There hasn’t been a lot of it lately, so I’m glad to see it when it occurs:
A federal judge in Oregon ruled yesterday that two provisions of the USA Patriot Act are unconstitutional, marking the second time in as many weeks that the anti-terrorism law has come under attack in the courts.
In a case brought by a Portland man who was wrongly detained as a terrorism suspect in 2004, U.S. District Judge Ann Aiken ruled that the Patriot Act violates the Constitution because it “permits the executive branch of government to conduct surveillance and searches of American citizens without satisfying the probable cause requirements of the Fourth Amendment.”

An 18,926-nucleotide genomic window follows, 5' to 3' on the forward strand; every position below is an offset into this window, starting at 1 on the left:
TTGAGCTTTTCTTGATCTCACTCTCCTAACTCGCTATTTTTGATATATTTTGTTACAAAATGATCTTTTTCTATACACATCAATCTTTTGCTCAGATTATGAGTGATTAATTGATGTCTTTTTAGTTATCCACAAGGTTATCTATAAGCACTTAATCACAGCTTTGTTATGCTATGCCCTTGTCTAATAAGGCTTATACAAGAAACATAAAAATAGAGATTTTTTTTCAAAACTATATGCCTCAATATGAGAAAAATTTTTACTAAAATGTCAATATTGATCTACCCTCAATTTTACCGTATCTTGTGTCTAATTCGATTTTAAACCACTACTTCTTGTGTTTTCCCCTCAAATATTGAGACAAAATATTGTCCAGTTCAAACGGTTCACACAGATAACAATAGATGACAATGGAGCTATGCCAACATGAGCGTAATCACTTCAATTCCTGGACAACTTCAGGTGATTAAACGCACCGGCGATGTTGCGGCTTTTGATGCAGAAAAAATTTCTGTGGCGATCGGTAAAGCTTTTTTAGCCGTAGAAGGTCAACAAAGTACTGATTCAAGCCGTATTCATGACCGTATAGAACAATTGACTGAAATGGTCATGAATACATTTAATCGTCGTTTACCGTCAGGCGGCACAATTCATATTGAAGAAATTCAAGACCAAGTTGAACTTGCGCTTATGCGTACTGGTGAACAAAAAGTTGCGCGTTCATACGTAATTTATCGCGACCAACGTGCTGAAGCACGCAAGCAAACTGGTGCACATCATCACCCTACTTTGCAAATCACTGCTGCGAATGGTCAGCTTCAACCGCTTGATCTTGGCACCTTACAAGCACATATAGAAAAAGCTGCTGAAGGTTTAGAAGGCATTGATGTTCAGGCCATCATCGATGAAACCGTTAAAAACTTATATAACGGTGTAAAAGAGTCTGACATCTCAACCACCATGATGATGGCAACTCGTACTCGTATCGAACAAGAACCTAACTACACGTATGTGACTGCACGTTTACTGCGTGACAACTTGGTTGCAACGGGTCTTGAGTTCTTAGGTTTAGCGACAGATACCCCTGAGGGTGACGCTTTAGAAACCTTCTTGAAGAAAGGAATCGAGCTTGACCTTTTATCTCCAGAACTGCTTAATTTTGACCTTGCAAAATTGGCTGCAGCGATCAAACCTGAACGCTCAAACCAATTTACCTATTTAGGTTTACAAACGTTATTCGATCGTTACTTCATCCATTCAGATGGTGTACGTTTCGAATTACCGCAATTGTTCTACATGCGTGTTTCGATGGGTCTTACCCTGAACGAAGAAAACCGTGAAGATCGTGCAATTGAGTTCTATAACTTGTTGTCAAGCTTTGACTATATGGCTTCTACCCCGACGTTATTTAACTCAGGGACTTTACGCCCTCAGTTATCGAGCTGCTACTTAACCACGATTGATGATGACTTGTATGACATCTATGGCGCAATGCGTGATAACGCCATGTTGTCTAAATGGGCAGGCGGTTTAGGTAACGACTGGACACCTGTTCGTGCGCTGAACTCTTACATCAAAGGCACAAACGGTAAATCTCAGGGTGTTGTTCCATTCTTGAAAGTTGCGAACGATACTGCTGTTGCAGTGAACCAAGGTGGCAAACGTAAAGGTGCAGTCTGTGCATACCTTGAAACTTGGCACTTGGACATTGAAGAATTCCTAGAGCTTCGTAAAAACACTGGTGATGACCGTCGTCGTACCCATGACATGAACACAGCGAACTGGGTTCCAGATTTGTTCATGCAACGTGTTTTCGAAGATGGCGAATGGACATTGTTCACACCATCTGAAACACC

“For over 200 years, this Nation has adhered to the rule of law — with unparalleled success,” Aiken wrote in a strongly worded 44-page opinion. “A shift to a Nation based on extra-constitutional authority is prohibited, as well as ill-advised.”
Of course, this sets up an eventual Supreme Court ruling, and, with the bunch we have now, that’s not exactly reassuring. Still…